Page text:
Killing Time

Included below is a summary of Caleb Carr’s fourth work of fiction, Killing Time, which was originally written as a serial for Time magazine in 1999 and subsequently published by Random House in 2000. Selected critical reception has also been included. For summaries and selected critical reception of Caleb Carr’s other fiction and non-fiction works, please use the side menu.

Killing Time

Killing Time Summary

Publisher’s Synopsis

Meet Dr. Gideon Wolfe, expert criminologist of the new millennium. A professor at New York’s John Jay University in the year 2023, he lives in an era that has seen plague, a global economic crash, and the 2018 assassination of President Emily Forrester. In this turbulent new world order, Wolfe’s life and everything he knows are turned upside down when the widow of a murdered special-effects wizard enters his office.

The widow hands him a silver disc from her husband’s safety deposit box, hoping that Wolfe’s expertise in history and criminology will compel him to track down her husband’s killers. The disc contains footage of President Forrester’s assassination, the same video that has been broadcast countless times on TV and over the internet-with one crucial, shocking difference: This version shows that before the video was released, it was altered with sinister special effects.

This explosive discovery will lead Gideon Wolfe on an electrifying journey from a criminal underworld of New York to the jungles of Africa and on a quest to find the truth in an age when all information can be manipulated. With this novel, Carr has boldly established a new genre-future history-combining the best elements of mystery and thrillers with unique historical insight. Breathtakingly suspenseful, Killing Time unfolds as the work of a master novelist.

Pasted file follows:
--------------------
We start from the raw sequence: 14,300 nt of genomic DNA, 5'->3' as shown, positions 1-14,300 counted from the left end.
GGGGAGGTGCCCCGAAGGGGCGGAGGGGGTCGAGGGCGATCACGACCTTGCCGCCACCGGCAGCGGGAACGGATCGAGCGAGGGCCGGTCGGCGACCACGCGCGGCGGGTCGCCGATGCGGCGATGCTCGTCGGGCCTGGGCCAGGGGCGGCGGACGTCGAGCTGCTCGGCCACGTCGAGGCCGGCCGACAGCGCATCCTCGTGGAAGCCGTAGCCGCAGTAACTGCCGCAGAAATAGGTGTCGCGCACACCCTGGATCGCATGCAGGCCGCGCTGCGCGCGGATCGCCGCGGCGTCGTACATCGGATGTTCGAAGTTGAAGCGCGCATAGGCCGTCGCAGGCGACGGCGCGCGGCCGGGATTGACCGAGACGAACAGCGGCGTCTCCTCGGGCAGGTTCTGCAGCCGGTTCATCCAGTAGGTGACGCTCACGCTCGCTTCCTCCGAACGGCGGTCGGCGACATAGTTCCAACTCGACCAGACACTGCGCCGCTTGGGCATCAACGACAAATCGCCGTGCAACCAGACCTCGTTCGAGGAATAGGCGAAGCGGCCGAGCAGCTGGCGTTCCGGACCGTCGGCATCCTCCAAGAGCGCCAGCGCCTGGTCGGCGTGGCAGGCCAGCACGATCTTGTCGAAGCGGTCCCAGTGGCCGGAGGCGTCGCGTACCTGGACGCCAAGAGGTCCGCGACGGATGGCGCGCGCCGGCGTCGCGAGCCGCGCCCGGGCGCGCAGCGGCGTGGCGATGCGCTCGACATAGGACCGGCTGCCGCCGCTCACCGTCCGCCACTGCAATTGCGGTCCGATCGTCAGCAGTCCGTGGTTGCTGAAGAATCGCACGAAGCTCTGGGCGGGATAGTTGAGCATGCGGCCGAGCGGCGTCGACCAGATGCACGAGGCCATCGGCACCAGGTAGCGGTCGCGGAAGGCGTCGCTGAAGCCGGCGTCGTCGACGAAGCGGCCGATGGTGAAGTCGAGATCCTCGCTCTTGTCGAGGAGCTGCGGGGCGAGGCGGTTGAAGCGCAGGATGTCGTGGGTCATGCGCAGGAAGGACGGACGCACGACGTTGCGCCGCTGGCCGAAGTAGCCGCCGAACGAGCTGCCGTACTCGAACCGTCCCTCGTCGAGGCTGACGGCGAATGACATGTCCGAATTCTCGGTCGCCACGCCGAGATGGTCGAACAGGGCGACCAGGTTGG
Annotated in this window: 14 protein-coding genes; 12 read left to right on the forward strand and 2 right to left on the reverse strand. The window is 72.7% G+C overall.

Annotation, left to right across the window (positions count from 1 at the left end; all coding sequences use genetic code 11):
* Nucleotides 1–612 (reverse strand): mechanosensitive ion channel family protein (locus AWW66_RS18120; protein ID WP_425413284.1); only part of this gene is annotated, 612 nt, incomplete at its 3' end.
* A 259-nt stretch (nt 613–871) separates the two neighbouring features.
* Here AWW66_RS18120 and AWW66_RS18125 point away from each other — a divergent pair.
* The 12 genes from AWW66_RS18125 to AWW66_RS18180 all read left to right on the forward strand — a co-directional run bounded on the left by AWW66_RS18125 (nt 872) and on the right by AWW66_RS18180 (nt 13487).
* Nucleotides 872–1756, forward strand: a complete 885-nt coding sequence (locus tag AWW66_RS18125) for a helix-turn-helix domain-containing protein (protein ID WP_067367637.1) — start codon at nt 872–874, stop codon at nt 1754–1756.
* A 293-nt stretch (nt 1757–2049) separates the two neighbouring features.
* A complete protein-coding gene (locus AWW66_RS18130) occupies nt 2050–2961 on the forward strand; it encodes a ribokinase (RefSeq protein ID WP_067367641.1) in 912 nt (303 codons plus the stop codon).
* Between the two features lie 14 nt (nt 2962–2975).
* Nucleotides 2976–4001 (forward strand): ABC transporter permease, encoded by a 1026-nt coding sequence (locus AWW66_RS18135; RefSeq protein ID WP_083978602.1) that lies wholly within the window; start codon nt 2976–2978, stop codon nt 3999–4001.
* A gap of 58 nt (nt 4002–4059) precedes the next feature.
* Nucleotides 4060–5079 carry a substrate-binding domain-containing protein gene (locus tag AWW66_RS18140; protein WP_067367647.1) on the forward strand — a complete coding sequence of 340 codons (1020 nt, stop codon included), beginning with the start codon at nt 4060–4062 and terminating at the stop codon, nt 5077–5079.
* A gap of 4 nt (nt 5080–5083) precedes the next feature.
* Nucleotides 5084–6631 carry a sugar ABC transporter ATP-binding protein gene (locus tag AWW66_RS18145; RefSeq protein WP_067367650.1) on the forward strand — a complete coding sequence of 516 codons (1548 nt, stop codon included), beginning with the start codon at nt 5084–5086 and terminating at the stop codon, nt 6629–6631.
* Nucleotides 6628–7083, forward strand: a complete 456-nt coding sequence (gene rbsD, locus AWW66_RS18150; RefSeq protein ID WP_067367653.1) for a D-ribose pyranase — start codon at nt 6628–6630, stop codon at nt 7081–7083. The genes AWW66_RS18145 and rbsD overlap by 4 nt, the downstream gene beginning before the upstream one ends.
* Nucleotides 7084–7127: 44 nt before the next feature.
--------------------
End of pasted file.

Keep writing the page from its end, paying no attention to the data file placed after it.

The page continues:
Killing Time Critical Reception

Carr’s future is suffused with regret. It’s also rife with mystery and suspense; in every chapter the stakes are raised a little higher, the apocalypse hovers a little closer. This author is a master of the cliffhanger, of cryptic warnings that return to haunt our hero later in the text. Occasional flashes of humor relieve the prevailing ominousness, and a beautiful girl with a huge gun appears at regular intervals to keep things humming. Fans of Steve Erickson’s end-of-the-world novels will likely enjoy this adventure in the Internet age, where the sheer amount of information has induced not quantitative changes in the human psyche, but qualitative ones.

Chicago Tribune:

After proving his prowess with two best-selling historical thrillers, “The Alienist” and “The Angel of Darkness,” Carr presents a trippy, provocative tale set in the not-too-distant future, with a world undone by too much information and too little truth … Overall, he’s not quite as sure-footed with Orwellian science fiction as with his historical novels, but “Killing Time” is more frightening since it is set less than a quarter-century from our own fitful times.

The Book Report Network:

Killing Time is a worthwhile read. His style is faintly reminiscent of H. G. Wells or Jules Verne, which, given the political tone and the ultimate socialist slant of the work, is quite appropriate. What is most important here, however, is that, as with all literature that aspires to greatness, Killing Time gets the reader thinking. And this, despite whatever other shortcomings it may have, is its ultimate worth.

Kirkus Reviews:

Carr’s bizarre cautionary tale, subtitled “A Novel of the Future” (and reminiscent of both H.G. Wells’s tough-minded speculative romances and Jack London at his most engagingly deranged), examines the consequences of information overload and “image manipulation” in a craven new world in which two percent of the US population is in prison, the Balkans have re-erupted, and an ongoing war between India and Pakistan complicates international diplomacy and threatens the global community’s stability, if not its survival … Fun, but awfully sketchy. Carr seems more at home in the past than in the future.

SFX Magazine:

Killing Time is a convincing and well-written look into an all too plausible future.

— Last updated on by Kim